The Courts took center stage this week as several immigration related cases came up for oral arguments. Read on for more information!

1. Supreme Court hears arguments on census citizenship question

The Supreme Court heard arguments on Tuesday related to the upcoming census and Commerce Secretary Wilbur Ross’ decision to add a citizenship question to it. With a 5-4 conservative majority, the High Court seems poised to uphold Secretary Ross’ decision. A question on citizenship has not been included in the decennial census since 1950.

See Reuters and Politico’s articles for a further breakdown of oral arguments . You can also read a more detailed history of the census at the U.S. Census Bureau website.

2. 9th Circuit hears arguments on the Trump Administration’s “Remain in Mexico” policy

On Wednesday, the 9th Circuit heard arguments on the Trump Administration’s “Remain in Mexico” policy where asylum seekers are returned to Mexico while their case is being processed. The Circuit Court also placed a hold on a lower court judge’s stay of the policy.

Read more about this case at CNN.

3. USCIS to begin closing foreign immigration offices as early as June 2019

USCIS has announced they will begin to close all foreign immigration offices as soon as June 2019. The closures come in a long line of changing immigration policies and processes under the current Administration. USCIS plans complete the closures by mid-January 2020.

Read more on this story at BuzzFeed News.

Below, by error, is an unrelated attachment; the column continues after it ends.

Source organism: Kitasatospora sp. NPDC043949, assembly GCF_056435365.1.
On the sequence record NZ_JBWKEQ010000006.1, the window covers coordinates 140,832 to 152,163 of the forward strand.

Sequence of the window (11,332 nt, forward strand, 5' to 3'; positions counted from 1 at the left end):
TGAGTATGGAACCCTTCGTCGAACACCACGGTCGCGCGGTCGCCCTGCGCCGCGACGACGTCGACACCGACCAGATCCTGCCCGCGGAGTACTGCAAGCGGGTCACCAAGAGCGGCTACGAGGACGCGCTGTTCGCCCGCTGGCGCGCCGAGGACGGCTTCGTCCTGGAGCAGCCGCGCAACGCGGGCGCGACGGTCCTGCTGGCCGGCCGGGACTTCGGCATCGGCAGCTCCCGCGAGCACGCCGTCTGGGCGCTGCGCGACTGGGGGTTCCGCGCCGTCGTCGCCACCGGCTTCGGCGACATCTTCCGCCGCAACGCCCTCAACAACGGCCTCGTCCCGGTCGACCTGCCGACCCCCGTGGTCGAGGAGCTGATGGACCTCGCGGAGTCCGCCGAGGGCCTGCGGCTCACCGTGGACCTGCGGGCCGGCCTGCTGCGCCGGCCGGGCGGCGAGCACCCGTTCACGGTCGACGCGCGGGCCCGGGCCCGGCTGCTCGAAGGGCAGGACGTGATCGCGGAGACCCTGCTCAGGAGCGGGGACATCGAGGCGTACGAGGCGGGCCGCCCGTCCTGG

4. President Trump issues memo to begin cracking down on visa overstays

President Trump started the week by issuing a new memo that calls on the Secretaries of State and Homeland Security to find new ways to stop visa overstays. Ideas such as restricting travel from countries with high levels of visa overstay or requiring an “admission bond” for people coming to the U.S. have already been discussed. It is unclear what policies the Departments will produce on this matter in the next 120 days.

Learn more about this story at AP.

5. ICE may no longer arrest immigrants in New York court without a judicial warrant

New York Courts ruled that ICE may no longer arrest immigrants appearing in court for other matters without a judicial warrant. Judicial warrants must be signed by a Federal Judge and are different from administrative warrants which ICE also uses. ICE has increased the number of courthouse arrests during the current Administration.

Read more about this story at Time.

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Disclaimer: Nothing in relation to the enclosed information should be construed and or considered as legal advice for any individual, entity, case, or situation. The following information is prepared for advertisement use only. The information is intended ONLY to be general and should not be relied upon for any specific situation. For legal advice on your specific situation, we encourage you to consult an attorney experienced in the area of Immigration Law.